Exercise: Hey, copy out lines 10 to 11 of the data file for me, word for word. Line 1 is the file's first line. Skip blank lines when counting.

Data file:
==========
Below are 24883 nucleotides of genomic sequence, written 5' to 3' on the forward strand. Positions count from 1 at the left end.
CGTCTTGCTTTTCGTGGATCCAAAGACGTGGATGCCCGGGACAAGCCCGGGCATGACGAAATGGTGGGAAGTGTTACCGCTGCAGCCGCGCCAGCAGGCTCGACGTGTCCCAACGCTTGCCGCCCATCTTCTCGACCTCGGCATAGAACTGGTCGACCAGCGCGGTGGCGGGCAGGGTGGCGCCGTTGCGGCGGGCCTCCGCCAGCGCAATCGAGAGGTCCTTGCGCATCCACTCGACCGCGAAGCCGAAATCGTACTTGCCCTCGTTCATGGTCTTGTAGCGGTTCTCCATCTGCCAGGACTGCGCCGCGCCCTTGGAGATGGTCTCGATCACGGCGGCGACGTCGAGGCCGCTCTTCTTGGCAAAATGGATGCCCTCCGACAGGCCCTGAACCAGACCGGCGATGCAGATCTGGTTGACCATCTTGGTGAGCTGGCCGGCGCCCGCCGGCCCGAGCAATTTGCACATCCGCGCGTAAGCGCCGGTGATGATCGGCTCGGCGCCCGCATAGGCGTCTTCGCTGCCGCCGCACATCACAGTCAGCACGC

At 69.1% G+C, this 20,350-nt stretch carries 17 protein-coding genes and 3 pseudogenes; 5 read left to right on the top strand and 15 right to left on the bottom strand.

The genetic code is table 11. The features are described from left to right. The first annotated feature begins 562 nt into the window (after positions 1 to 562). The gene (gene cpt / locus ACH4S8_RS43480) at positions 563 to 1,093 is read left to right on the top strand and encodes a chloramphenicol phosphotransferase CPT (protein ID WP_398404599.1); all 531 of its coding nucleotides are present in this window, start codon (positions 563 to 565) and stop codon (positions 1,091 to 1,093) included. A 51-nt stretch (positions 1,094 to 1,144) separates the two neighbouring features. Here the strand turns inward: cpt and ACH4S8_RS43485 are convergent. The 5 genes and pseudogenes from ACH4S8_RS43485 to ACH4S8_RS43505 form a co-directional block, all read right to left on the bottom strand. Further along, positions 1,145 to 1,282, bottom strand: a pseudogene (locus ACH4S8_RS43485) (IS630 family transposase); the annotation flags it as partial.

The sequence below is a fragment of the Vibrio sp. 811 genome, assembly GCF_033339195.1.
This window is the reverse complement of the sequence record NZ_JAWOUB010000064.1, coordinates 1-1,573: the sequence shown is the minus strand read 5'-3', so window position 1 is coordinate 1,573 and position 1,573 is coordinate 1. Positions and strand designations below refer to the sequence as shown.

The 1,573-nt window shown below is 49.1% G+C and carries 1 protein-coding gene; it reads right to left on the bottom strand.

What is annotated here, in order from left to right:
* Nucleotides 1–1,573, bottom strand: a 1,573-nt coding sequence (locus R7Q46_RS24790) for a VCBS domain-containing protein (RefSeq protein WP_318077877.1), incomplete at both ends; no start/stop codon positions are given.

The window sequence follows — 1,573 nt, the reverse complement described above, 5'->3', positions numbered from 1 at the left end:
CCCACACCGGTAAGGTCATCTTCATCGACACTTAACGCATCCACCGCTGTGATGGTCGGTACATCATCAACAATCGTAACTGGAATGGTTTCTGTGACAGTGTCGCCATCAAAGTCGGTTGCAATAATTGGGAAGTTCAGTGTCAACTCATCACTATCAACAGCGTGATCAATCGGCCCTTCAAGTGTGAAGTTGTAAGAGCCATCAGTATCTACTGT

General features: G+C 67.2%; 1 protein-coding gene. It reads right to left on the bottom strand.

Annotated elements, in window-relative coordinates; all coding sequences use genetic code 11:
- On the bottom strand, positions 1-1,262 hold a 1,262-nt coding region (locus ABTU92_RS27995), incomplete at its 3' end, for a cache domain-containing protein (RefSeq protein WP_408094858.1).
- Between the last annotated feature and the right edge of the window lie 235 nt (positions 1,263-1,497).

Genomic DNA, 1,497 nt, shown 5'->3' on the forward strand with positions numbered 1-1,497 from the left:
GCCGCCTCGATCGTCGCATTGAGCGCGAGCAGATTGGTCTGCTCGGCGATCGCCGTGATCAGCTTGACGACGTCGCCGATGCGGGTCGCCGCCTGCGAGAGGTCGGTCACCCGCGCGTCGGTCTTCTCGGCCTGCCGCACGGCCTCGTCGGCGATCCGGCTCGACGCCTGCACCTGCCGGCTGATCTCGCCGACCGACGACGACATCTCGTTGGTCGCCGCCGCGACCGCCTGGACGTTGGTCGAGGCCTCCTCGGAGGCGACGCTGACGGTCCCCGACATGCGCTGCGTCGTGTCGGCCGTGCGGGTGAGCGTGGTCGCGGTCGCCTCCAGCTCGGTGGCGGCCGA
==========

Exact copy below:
The window sequence follows — 1,573 nt, the reverse complement described above, 5'->3', positions numbered from 1 at the left end:
CCCACACCGGTAAGGTCATCTTCATCGACACTTAACGCATCCACCGCTGTGATGGTCGGTACATCATCAACAATCGTAACTGGAATGGTTTCTGTGACAGTGTCGCCATCAAAGTCGGTTGCAATAATTGGGAAGTTCAGTGTCAACTCATCACTATCAACAGCGTGATCAATCGGCCCTTCAAGTGTGAAGTTGTAAGAGCCATCAGTATCTACTGT